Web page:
The science of cancer clusters is no simple matter
Disease surveillance systems should include public consultation and education
Recent concerns over a cancer cluster at Hamilton’s Cathedral High School trigger feelings of empathy, concern and even fear, and raise questions about the safety of our environment.
Officials have concluded that cancer cases at Cathedral can’t be attributed to air quality in the school, but understandably, the fear of cancer remains.
While it’s inappropriate to ignore the concerns of people affected by or worried about cancer clusters in their community, it is often challenging for public officials to adopt a rigorous and transparent process for investigating these apparent clusters that also satisfies all community stakeholders.
As a thought experiment, imagine a community of a 1,000 people, in which a person has recently been diagnosed with brain cancer, and where people have had fears about an industrial facility for decades.
As news of the diagnosis spreads, other members of the community disclose their own encounters with cancer — another brain tumour, a few cases of breast and prostate cancer, and a rare form of leukemia.
All told, there are 12 cases of cancer in the community that year. Compared to the national cancer rate (around 5 in 1,000 per year) this seems very high.
Together, the cancer and the environmental concerns create local buzz: news stories, water-cooler conversations and pressure on officials to do something about it.
Typically we might want to determine whether this cluster is a statistical anomaly or a genuine concern by determining the “statistical significance” of the 12 cases of cancer. However, this proves to be more of a challenge than you might think.
Consider the casino game of roulette. Based on how roulette wheels are designed, we know with certainty that in the long run players will lose money, but every once in a while a person gets lucky and wins 10 or more favourable spins in a row.
These players aren’t winning because they are prognosticating geniuses. With tens of thousands of people playing roulette every year we should expect a few to have amazing runs of good luck, even if the longrun probability is losing.
In fact, if we know how many roulette games are played every year, we can actually determine approximately how many really lucky roulette players to expect.
Unfortunately, we have no equivalent reference for cancer clusters. Canada is a country of about 35 million, within which there is a seemingly infinite number of possible “communities” of people, depending on how you define them. Some communities are city neighbourhoods, some are groups of small villages, and some are apartment complexes. Some are people working within an industry or teachers in a school.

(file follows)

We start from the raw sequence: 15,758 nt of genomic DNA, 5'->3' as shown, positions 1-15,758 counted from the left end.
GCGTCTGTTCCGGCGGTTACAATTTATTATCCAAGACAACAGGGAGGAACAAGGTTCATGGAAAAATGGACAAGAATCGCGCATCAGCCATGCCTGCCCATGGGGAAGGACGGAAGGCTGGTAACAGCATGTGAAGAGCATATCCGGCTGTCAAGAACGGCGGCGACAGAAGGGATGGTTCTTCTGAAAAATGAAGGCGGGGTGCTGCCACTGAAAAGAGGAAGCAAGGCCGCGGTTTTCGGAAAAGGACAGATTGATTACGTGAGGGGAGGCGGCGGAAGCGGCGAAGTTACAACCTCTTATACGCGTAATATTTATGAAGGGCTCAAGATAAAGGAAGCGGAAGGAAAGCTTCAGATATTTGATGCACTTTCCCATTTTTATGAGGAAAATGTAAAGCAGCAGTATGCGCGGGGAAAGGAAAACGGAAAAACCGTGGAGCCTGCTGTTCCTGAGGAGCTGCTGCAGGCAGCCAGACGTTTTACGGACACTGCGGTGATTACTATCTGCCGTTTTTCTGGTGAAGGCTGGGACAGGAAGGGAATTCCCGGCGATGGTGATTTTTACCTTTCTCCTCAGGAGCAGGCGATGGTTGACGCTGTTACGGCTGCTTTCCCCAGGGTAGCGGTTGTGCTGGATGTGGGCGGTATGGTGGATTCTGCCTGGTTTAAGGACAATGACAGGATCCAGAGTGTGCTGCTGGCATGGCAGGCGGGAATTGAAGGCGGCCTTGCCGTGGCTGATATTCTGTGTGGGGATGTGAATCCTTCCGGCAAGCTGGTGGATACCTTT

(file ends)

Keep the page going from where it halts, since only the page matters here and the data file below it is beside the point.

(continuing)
For any single community of 1,000 people, 12 cases would seem like an anomaly that can’t be explained by randomness. But with many, many thousands (or even millions) of possible communities in the country, it is also a statistical certainty that some of them would have at least 12 cases of cancer in a given year, even if the true risk of cancer were the same across the country.
In response, then, it might be tempting to dismiss all but the most striking cancer clusters as statistical anomalies, but this does lit- tle to comfort members of communities that directly or indirectly experience the effects of cancer. Moreover, it could contribute to an already worrisome tension between concerned citizens and seemingly unsympathetic technocrats.
Fortunately, there are things that can be done to improve the situation. Provincial governments have been working for years on developing disease surveillance systems, including some that are co-ordinated at the federal level, to routinely monitor infectious and non-infectious diseases.
An important dimension of this process should include public consultation to define communities worth monitoring ahead of time; that is, before the suspected clusters of disease emerge.
This would provide information equivalent to the number of “roulette players,” and serve as an important reference point for distinguishing between real clusters and expected statistical anomalies.
Once communities are defined, officials can routinely monitor — and publicly disclose — the status of target diseases in these communities.
Consultation and transparency could help build public trust, and the routine monitoring of a known set of communities of concern would improve the scientific rigour necessary to determine whether or not a cluster is a statistical accident or a serious health concern.